Photo reprints | Article reprints

© 2017 Tampa Bay Times

    

Join the discussion: Click to view comments, add yours

Loading...
  1. Rick Scott for President?

    Blogs

    Reubin Askew tried. So did Bob Graham. And Jeb Bush and Marco Rubio. When you've shown an ability to win statewide elections in America's biggest swing state, you're almost automatically a credible contender for president.

    Rick Scott
  2. The next step in a sex abuse survivor's recovery: Erasing her tattoo

    Health

    TAMPA — Even after 20 years, Sufiyah can't escape the memories of being sexually exploited by gang members as a teenager.

    The tattoo makes it impossible.

    Sufiyah, an aAbuse survivor, prepares to have a tattoo removed  at Tampa Tattoo Vanish  on Thursday. During her teen years, she was sexually exploited by a gang. The tattoo is a mark of her exploiters.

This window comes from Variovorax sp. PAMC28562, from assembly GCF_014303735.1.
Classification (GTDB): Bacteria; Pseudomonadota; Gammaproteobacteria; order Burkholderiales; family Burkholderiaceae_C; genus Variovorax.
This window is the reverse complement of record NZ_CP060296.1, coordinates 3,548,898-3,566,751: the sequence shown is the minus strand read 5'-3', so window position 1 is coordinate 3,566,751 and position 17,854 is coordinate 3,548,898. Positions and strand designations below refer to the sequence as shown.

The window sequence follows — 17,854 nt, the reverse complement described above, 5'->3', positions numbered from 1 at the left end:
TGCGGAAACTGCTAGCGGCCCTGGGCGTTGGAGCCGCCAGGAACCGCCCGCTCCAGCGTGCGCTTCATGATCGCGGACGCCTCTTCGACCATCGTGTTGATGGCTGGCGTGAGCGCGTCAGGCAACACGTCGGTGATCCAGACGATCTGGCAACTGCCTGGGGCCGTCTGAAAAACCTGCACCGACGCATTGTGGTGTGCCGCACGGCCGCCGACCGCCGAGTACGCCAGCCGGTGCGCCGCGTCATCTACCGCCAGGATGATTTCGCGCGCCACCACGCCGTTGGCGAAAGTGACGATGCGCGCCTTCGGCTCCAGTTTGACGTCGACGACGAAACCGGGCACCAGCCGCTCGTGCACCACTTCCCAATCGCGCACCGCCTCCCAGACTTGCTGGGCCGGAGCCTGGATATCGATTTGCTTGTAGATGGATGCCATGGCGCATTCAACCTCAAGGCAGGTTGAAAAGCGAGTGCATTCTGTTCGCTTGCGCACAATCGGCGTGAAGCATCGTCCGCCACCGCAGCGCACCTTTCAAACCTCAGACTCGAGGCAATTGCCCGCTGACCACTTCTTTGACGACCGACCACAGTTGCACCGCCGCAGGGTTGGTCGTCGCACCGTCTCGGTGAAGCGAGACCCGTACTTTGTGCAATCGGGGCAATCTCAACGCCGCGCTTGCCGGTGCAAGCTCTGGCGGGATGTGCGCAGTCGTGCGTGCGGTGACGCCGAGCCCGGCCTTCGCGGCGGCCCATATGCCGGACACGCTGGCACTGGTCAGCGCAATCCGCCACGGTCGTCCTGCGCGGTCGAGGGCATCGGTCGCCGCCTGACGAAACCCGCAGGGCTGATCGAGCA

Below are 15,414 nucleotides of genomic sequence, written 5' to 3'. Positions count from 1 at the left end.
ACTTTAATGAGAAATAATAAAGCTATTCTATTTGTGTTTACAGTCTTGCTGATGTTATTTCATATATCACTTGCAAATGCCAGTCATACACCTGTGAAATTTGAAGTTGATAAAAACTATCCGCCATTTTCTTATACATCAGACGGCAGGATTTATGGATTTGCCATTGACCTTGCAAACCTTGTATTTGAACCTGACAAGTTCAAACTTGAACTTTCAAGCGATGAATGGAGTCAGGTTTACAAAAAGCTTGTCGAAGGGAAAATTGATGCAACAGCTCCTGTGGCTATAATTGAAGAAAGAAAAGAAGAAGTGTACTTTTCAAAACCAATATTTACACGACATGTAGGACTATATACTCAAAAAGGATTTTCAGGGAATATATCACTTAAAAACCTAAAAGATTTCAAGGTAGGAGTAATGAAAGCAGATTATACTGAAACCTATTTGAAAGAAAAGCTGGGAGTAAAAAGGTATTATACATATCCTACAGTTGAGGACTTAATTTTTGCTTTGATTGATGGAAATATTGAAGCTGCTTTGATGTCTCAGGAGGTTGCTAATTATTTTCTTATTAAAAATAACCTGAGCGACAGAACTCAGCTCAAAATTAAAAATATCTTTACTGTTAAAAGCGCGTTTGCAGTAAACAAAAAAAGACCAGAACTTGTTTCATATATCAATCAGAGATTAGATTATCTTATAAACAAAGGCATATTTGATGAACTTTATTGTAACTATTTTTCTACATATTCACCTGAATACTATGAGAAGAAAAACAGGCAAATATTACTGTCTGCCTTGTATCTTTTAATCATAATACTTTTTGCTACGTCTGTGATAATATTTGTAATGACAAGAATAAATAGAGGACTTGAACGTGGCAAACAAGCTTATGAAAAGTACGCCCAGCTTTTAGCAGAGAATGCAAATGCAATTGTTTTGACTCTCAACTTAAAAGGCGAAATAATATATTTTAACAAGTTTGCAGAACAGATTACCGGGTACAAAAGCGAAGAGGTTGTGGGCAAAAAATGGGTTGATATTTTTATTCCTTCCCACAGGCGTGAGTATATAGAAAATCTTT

Tampa Tattoo Vanish is a new tattoo removal business run by Brian Morrison, where survivors of human trafficking get free tattoo removal.  [CHARLIE KAIJO   |   Times
  3. Good to be bad? Dirk Koetter's call for bold, brash Bucs

    Bucs

    Is being a badass team all about swagger and toughness? "Our whole thing is about competing," Bucs coach Dirk Koetter says. (Loren Elliott | Times)
  4. St. Pete sewage crisis ends with no charges, $326 million bill

    Water

    ST. PETERSBURG — The city has put the legal fallout from the sewage crisis behind it.

    Signs at North Shore Park in St. Petersburg warn people in September to stay out of the water due to contamination from partially treated sewage from the city's overwhelmed sewer system in September 2016. The city recently learned that no employees will face charges as a result of that crisis. The St. Petersburg City Council also agreed to spend $326 million fixing its sewer system. [LARA CERRI   |   Times]
  5. Epilogue: Tony Scaglione served Ybor delicacies and laughs

    Obituaries

    Tony Scaglione's childhood dream was to own his family's restaurant.

    Tony Scaglione - the longtime owner of Tony's Ybor Restaurant - has died.  He was 87. Credit: Larry Scaglione